Literary skills start very young. With children birth to age 5, librarian Dawn LaBrosse says, “Playful learning is memorable learning.” There are playful ways to incorporate daily learning that prepare children for school and increase their literacy skills.
Five activities have been shown to have a big impact on young children. They are: reading, writing, talking, singing and playing together every day. When parents and caregivers take the time to do these with young children daily, they are giving them a jumpstart on early literacy and teaching them the skills they need to know.
Reading with young children is something we often emphasize at Read With You. There are so many benefits to reading with young children! There are some skills that we don’t often think about that children are learning when we read with them at a young age. They begin to understand that we read from left to right, front to back. They understand how to hold a book. They realize that the words on the page are the words we are reading. With repetition, kids will start to recognize familiar words.
Beyond the mechanics of reading, reading with our children shows them that we value reading and that it is enjoyable. When children have pleasant memories associated with reading at a young age, they will return to reading as they get older.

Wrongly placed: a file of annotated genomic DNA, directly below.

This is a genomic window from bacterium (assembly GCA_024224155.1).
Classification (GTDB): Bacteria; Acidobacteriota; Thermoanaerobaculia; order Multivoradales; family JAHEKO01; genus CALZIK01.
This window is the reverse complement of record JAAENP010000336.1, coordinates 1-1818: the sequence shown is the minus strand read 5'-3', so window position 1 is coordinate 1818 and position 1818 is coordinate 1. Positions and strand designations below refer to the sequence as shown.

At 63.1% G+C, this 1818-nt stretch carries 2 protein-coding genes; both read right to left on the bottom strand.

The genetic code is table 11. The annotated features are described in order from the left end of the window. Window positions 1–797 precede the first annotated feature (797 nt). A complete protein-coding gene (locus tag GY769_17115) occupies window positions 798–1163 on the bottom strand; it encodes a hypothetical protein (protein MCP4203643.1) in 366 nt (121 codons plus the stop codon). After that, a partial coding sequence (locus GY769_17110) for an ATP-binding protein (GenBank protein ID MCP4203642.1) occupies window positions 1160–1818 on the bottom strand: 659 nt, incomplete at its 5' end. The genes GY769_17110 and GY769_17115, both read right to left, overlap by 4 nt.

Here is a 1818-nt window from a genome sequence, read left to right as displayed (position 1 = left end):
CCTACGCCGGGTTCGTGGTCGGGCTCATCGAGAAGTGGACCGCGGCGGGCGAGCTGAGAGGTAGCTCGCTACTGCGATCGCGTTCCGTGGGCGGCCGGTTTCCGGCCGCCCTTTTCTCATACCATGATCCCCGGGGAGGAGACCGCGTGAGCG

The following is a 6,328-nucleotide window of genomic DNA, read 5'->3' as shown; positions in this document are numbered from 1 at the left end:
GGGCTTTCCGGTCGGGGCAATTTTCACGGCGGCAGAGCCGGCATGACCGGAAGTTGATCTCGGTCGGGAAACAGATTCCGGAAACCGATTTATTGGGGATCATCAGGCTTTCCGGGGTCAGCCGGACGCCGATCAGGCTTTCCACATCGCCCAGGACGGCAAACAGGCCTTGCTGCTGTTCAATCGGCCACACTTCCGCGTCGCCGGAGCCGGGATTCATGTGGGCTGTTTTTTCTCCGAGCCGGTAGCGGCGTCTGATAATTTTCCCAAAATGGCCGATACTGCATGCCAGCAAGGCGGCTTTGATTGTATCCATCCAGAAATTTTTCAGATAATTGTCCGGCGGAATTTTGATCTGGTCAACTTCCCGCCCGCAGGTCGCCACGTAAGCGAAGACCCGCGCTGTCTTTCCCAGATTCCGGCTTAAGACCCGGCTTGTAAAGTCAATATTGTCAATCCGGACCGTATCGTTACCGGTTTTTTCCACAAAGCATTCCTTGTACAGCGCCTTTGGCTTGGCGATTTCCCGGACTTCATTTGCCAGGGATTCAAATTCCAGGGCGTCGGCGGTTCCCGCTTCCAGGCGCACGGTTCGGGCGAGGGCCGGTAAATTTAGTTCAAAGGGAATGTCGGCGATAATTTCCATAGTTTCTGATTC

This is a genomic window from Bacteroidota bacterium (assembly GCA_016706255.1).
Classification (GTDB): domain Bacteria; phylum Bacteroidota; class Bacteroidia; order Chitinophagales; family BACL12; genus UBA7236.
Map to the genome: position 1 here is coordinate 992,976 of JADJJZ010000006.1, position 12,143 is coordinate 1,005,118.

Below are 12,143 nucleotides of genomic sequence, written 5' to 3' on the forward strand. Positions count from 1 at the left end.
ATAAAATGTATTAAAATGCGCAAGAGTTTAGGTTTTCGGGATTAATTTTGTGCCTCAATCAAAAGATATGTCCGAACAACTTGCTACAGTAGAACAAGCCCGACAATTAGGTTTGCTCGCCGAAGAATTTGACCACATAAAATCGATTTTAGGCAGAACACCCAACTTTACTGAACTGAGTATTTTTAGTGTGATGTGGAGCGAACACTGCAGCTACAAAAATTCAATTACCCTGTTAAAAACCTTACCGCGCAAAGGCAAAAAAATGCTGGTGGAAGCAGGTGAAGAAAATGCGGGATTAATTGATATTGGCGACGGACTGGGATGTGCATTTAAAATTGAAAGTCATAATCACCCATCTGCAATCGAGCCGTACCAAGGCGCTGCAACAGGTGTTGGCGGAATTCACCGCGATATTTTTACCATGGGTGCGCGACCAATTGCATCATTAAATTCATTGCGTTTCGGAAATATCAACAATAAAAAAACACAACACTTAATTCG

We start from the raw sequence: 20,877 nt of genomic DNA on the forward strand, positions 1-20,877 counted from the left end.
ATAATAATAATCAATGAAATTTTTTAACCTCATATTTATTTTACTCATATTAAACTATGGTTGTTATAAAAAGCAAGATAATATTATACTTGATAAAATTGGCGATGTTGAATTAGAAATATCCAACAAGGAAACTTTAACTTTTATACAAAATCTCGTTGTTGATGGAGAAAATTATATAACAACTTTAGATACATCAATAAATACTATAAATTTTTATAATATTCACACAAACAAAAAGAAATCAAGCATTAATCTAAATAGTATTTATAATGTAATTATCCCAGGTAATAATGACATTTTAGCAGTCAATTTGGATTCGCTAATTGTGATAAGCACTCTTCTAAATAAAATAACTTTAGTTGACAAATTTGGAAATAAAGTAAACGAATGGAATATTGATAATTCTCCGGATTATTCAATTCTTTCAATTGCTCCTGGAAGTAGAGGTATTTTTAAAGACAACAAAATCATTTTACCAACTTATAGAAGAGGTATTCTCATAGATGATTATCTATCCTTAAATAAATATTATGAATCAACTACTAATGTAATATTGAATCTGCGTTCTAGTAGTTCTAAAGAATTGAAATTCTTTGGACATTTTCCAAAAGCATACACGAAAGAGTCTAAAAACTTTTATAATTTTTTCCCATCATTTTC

There are many fun ways to practice writing with preschool age children. Letting them trace letters, dictate stories, or write with sidewalk chalk may be easy ways to make writing fun.
From birth to about age 3,there may not be as many opportunities for them to write. At this age, however, we can model writing for them. Simple things like writing a shopping list or a letter show that writing is important. When we do these things on our phone or other devices, children may not see the need to write.
There are many benefits to singing with children. Singing teaches rhythm and rhyme. These both help children when they work to decode books later on. Singing is fun for children and engages them, so many things can be taught through song. For example, as a preschool teacher, I used songs to teach days of the week, months of the year, and other concepts we were working on.
Songs can also incorporate finger play. Songs such as “Itsy Bitsy Spider” or “Patty Cake” teach hand motions, which reinforces rhythm. Additionally, children learn fine motor skills that will help them later when they hold and manipulate a pencil or other writing instruments.
Talking to your child can be easy to overlook. They can’t answer and it can seem a little silly. But children gain so much from talking. Dawn LaBrosse referenced a study where it showed that children who have impoverished backgrounds have a 30 million word gap between them and their peers. They actually hear 30 million words less before they start school. This has repercussions throughout their school years and beyond. When we talk to children, we expose them to new vocabulary. In addition to the words used, they begin to understand conversation dynamics, such as when to listen and when to speak. Talking to children builds strong relationships as well, and shows the child you value them.
Taking time to play with your child builds the relationship and provides many learning opportunities as well. When you are playing, you are talking. Children are learning new words from these interactions. They are making new connections about how things work.
When parents and caregivers take the time to read, write, talk, sing and play with young children, the children will thrive. They will be better prepared for school and learning activities.